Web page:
Garbage vs. Swill: the Difference Is a Pig
THE ever-increasing demands of my philosophic meditations perforce prevent me from addressing my talents to the many perplexities that vex our mismanaged world, but I find one that I can solve quickly without hampering the smooth flow of my other interests. It has to do with garbage. Somebody has estimated what it costs mankind to dispose of his household castoffs, and it is a prodigious, frightening figure. Day in, day out the expense goes on. And there's no need for it. Everybody should keep a pig.
There is a semanticism here that makes a good place to start. In my life, man and boy, there was never the word "garbage." We dealt with swill, and for those uninformed folks who consider garbage a somewhat elegant word as compared to swill, the definitions do not bear them out. Swill is kitchen waste recycled as animal feed. Garbage, useless, is removed at great expense to the taxpayers and poses a mounting problem. The difference is a pig.
Disdain and opprobrium have been cast upon the pig, to be sure, but in truth this is unkind and undeserved. A pig is by nature as clean, if not cleaner, than his barnyard co-workers, and a baby pig can be as sweet and cuddly as any pussy kitten. The misconception that pigs wallow in mud and mire comes from the pig's happy custom of wallowing in mud and mire - that is, he's performing a porcine nettoyage exactly as wealthy patrons of the finer things visit the celebrated mineral springs and soak in goo. S peaking of pigs, there's my grandfather....
One summer June baked off into July, and nary a drop of rain came down. The countryside parched. Grandfather put barrels in his hayrack and drove to a pond six miles away to get water for his animals. During this drought, his four hogs behind the barn breached their fence and disappeared. When Grandfather found them, they were far down the slope, at the edge of the wood lot, and they were wallowing in mud and mire. Instinct had led them in a dry time to seek moisture, and they had rooted with their snout s until they brought up a living spring that nobody suspected was there. Dirty, filthy, nasty, they were frolicking like boys in a swimmin' hole. But Grandfather said they cleaned up in the sun with dry grass, and came back to their pen at suppertime, clean as whistles. Gramp took his horse and a loot and enlarged the spring hole into a small farm pond, and took the barrels out of the hayrack. Until it rained, he drove his animals and let them haul home their own water.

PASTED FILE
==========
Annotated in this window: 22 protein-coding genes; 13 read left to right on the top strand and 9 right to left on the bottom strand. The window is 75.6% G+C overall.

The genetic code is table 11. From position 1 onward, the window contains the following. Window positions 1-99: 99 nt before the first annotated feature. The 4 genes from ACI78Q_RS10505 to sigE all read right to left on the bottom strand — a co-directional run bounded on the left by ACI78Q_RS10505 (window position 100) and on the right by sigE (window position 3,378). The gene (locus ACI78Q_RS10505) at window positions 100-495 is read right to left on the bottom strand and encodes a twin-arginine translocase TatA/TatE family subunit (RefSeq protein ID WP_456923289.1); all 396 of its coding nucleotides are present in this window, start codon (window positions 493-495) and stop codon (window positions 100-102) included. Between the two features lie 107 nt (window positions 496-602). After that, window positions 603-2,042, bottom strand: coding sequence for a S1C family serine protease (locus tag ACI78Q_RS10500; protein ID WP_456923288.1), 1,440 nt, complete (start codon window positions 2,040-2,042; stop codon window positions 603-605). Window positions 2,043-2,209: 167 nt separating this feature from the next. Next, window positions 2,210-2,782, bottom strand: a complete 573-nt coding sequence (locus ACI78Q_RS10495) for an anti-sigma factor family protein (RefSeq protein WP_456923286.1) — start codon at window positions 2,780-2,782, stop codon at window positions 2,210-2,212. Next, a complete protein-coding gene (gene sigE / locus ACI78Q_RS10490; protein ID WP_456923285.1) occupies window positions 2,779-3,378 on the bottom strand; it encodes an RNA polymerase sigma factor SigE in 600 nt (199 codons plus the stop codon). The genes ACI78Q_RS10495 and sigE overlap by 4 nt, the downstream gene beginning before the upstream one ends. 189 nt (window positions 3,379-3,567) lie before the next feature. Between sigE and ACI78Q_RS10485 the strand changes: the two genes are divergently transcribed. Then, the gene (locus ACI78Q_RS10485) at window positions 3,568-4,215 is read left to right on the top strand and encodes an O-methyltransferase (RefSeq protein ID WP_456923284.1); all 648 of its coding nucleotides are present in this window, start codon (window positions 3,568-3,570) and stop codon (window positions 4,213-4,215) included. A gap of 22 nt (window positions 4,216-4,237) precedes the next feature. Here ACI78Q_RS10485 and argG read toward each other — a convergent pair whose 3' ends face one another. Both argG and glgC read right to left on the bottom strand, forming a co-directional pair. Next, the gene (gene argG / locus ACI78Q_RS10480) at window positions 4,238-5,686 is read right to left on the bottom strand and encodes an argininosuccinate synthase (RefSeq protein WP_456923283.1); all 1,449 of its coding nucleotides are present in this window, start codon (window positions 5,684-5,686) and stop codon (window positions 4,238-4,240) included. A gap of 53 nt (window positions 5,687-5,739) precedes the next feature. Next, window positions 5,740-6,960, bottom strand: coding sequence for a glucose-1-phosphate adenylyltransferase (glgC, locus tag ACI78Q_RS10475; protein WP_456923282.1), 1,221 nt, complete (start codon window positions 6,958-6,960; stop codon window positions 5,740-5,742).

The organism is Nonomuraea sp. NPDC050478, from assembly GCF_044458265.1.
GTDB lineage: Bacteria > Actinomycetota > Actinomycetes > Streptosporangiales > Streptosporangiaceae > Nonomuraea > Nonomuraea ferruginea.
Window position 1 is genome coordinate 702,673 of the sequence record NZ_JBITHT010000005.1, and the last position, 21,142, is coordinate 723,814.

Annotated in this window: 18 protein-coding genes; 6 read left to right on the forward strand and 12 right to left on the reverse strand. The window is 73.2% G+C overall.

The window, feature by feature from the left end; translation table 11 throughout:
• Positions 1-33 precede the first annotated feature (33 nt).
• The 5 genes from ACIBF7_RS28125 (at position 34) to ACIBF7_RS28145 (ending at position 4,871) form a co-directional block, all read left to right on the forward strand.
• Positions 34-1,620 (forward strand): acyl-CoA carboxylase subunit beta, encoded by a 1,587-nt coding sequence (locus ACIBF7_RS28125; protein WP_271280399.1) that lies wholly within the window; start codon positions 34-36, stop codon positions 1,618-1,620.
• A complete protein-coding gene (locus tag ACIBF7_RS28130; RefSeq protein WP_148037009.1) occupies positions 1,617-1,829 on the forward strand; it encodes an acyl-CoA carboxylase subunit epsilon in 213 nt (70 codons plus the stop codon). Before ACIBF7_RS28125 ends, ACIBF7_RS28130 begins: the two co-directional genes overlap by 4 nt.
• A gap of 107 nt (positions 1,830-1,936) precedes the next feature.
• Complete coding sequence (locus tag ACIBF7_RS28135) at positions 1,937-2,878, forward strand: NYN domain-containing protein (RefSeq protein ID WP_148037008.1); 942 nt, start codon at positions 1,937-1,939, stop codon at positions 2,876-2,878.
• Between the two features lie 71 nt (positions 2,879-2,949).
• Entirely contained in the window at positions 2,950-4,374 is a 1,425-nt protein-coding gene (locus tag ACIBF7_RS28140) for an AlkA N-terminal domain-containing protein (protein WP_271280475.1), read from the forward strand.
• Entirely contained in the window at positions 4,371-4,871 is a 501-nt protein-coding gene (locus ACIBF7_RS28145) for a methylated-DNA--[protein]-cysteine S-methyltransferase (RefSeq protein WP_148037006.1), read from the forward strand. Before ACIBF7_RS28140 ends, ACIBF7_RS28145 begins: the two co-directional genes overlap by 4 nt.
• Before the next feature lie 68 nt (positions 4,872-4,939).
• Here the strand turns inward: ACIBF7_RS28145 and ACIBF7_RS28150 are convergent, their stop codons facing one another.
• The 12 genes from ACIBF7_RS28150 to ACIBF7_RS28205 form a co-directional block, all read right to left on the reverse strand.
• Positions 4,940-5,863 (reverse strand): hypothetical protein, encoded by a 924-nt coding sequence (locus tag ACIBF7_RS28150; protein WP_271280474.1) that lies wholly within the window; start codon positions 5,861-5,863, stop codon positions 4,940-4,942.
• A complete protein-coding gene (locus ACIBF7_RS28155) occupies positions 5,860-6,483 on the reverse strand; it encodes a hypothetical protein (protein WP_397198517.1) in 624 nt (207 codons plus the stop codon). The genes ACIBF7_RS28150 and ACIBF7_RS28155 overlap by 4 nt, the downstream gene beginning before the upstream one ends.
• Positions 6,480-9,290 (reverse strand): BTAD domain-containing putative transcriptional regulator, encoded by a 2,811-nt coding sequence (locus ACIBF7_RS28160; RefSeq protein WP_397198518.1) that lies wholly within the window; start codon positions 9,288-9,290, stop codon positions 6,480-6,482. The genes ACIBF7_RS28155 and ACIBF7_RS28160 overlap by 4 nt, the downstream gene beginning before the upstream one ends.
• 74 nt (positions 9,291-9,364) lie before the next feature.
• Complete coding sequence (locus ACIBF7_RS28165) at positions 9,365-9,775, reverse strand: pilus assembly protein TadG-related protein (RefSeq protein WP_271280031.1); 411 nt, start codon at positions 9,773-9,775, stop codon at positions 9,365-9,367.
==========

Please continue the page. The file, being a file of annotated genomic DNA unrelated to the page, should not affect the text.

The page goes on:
The pig, as a solution to the world's garbage expense, should be two pigs. Farmers believed one helped one another. The swill in context, taken from the kitchen sink in a swill dish, was enriched with a little bran, shorts, and middlings, a bit of salt, and leftover cow's milk warmed to taste. A pig offered such gustatory delight makes his happiness known to the surrounding miles and applies himself assiduously to rectifying the economy and promoting the general welfare.
The first pigs I bought for my city-girl bride immediately became her pets. I sent a check for $10 to "The Pig Man" down in Woburn, Mass., enclosing also a shipping tag with my address on it. I never knew the pig man's name, and he always endorsed my checks as The Pig Man. We can assume Woburn has long since zoned its piggery into either oblivion or into Winchester. (The State of Ohio some years back took part of a pig farm to make a picnic plaza for a turnpike. Then they put the pig farmer out of busine ss because his pigs bothered the tourists. Then the tourists complained because of the littering.)
When my bride's sow and barrow arrived, barely weaned, it was a matter of love at first sight. She lavished affection and put a chair across the door so they wouldn't come into the kitchen. Pigs are also smart, so they began jumping over the chair.
It wasn't long until her shoats were too big for cuddling and coddling, so I restrained them under the barn. But they remained her pets and tutored her well in numerous country matters. There was never a garbage problem at our house, simply because the swill went to the pigs every time anybody moved from the house to the barn. So everybody go get a pig, and I can return to my ruminations knowing the world is better for my suggestions.